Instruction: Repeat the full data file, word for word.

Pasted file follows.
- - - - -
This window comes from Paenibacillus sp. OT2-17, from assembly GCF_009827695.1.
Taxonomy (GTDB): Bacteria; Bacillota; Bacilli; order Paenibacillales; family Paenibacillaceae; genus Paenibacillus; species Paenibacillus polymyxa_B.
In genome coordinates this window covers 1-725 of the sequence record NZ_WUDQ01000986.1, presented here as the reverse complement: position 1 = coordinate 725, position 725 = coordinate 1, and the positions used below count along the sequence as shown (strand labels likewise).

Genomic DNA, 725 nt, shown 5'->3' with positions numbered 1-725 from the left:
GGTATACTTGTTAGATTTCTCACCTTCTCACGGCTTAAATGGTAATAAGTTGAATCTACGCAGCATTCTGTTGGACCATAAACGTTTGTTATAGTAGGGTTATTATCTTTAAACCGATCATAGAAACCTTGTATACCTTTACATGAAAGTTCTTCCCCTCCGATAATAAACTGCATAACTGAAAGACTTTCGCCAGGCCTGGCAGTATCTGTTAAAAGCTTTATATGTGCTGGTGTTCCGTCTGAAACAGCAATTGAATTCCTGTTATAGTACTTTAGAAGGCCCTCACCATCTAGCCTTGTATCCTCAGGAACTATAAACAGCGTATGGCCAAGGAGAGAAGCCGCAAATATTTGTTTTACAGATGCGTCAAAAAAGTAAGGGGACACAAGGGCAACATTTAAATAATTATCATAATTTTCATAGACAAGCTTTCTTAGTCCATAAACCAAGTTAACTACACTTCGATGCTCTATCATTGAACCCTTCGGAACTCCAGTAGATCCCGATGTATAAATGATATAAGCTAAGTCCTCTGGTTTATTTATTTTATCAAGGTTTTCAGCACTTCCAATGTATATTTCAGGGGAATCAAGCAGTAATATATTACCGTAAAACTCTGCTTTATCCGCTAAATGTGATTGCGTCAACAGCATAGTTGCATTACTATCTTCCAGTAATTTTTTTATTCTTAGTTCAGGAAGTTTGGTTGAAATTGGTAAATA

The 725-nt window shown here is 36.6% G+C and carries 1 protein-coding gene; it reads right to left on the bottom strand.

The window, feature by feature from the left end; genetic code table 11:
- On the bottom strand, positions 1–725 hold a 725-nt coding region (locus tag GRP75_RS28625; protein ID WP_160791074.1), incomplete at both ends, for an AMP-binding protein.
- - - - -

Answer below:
This window comes from Paenibacillus sp. OT2-17, from assembly GCF_009827695.1.
Taxonomy (GTDB): Bacteria; Bacillota; Bacilli; order Paenibacillales; family Paenibacillaceae; genus Paenibacillus; species Paenibacillus polymyxa_B.
In genome coordinates this window covers 1-725 of the sequence record NZ_WUDQ01000986.1, presented here as the reverse complement: position 1 = coordinate 725, position 725 = coordinate 1, and the positions used below count along the sequence as shown (strand labels likewise).

Genomic DNA, 725 nt, shown 5'->3' with positions numbered 1-725 from the left:
GGTATACTTGTTAGATTTCTCACCTTCTCACGGCTTAAATGGTAATAAGTTGAATCTACGCAGCATTCTGTTGGACCATAAACGTTTGTTATAGTAGGGTTATTATCTTTAAACCGATCATAGAAACCTTGTATACCTTTACATGAAAGTTCTTCCCCTCCGATAATAAACTGCATAACTGAAAGACTTTCGCCAGGCCTGGCAGTATCTGTTAAAAGCTTTATATGTGCTGGTGTTCCGTCTGAAACAGCAATTGAATTCCTGTTATAGTACTTTAGAAGGCCCTCACCATCTAGCCTTGTATCCTCAGGAACTATAAACAGCGTATGGCCAAGGAGAGAAGCCGCAAATATTTGTTTTACAGATGCGTCAAAAAAGTAAGGGGACACAAGGGCAACATTTAAATAATTATCATAATTTTCATAGACAAGCTTTCTTAGTCCATAAACCAAGTTAACTACACTTCGATGCTCTATCATTGAACCCTTCGGAACTCCAGTAGATCCCGATGTATAAATGATATAAGCTAAGTCCTCTGGTTTATTTATTTTATCAAGGTTTTCAGCACTTCCAATGTATATTTCAGGGGAATCAAGCAGTAATATATTACCGTAAAACTCTGCTTTATCCGCTAAATGTGATTGCGTCAACAGCATAGTTGCATTACTATCTTCCAGTAATTTTTTTATTCTTAGTTCAGGAAGTTTGGTTGAAATTGGTAAATA

The 725-nt window shown here is 36.6% G+C and carries 1 protein-coding gene; it reads right to left on the bottom strand.

The window, feature by feature from the left end; genetic code table 11:
- On the bottom strand, positions 1–725 hold a 725-nt coding region (locus tag GRP75_RS28625; protein ID WP_160791074.1), incomplete at both ends, for an AMP-binding protein.